For the past few years, I have been running a half marathon on the 4th of July, called the Red White and Boom half marathon. I’m not one to get into themed races, but it usually falls in a perfect spot in my training cycle about a month after the Birdtown half marathon. It’s nice to get another month of training in after the Birdtown and see how my fitness level has improved. I ran my first sub-2 hour half marathon at the Red White and Boom a few years ago!
The race is always a hot one since it’s on the 4th of July, and this year it was supposed to be near 100 on race day. The race starts at 6:30am which is a little early for me, but its the coolest part of the day. Knowing how hot it was going to be, I came to terms that I probably wouldn’t beat my PR of 1:41 that I set at Birdtown this year during perfect weather conditions, but I was okay with that. Once you get into the mindset of training for a full marathon, you’d rather focus on that long term goal anyways!
Two days before race day, we received a shocking email that the half marathon distance was cancelled due to the risk of heat and humidity. I was so angry! I had trained, tapered, and even picked out my outfit! The group that puts on the race has done races in below 0 temps, so I was pretty annoyed they would cancel because it *might* be hot that morning. They were going to let runners opt into the 5k race or run a 6.75 mile course that was 2 loops of the 5k. After talking to other runners, I decided my plan would be to run the course twice and still get my 13.1 miles in.
Race morning was really hot and steamy, as predicted, and I quickly realized how stupid it would be to push myself for a not-real race. My time wouldn’t be fast given the conditions, it wouldn’t count for anything since the course wasn’t official, and I would probably end up sick and sore the rest of the week. I decided to run slower with a friend and enjoy the day instead of pushing myself. Surprisingly, the first few miles were brutal even with running at a pace 2 minutes slower than my normal pace!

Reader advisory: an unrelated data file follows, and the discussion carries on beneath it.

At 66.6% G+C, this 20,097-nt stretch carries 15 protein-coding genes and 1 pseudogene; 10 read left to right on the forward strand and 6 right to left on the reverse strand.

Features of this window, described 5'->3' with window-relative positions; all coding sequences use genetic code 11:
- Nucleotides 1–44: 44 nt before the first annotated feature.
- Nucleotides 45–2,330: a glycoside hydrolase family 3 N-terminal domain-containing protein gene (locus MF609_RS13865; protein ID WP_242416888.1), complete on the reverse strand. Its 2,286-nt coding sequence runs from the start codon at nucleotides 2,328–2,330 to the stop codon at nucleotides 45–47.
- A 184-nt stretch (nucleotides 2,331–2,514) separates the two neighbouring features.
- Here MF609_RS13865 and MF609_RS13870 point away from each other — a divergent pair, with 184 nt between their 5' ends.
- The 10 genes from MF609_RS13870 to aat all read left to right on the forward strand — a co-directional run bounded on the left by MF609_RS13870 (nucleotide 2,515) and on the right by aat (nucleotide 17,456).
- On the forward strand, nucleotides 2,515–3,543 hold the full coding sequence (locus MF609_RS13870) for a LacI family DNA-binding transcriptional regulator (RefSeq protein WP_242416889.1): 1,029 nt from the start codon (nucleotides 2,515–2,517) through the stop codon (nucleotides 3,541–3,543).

As the miles went on, it felt better and I honestly think we would have been fine running the full half marathon distance if everyone had slowed down. But, most runners are so competitive, people still would’ve pushed themselves, which is why it was smart to cancel that distance so no one got hurt.
I ended up really enjoying the run and the event! I didn’t push myself, which allowed me to feel great the rest of the day (instead of spending 4th of July in bed like I normally do!). I feel like a few people didn’t understand why I wouldn’t all out race those 7 miles to prove I could, but I’m so proud that I didn’t feel the need to. It’s not because I “couldn’t” do it or “wimped out”, it shows how far I have come as runner to know when to go all out, and when to take it easy. A few years ago, I thought being a good runner meant max effort every time you’ve ran, but I’ve learned a lot more about smart training since then. My end goal is running the Twin Cities Marathon in a few short months and racing a pointless 7 miles would have done more damage than good at this point. I ended up being able to complete the rest of my training that week, including a solid 10 miles the very next day.
I do feel bad for anyone who was specifically looking forward to the race, but it’s always important to remember that there are bigger goals and plenty more race days ahead.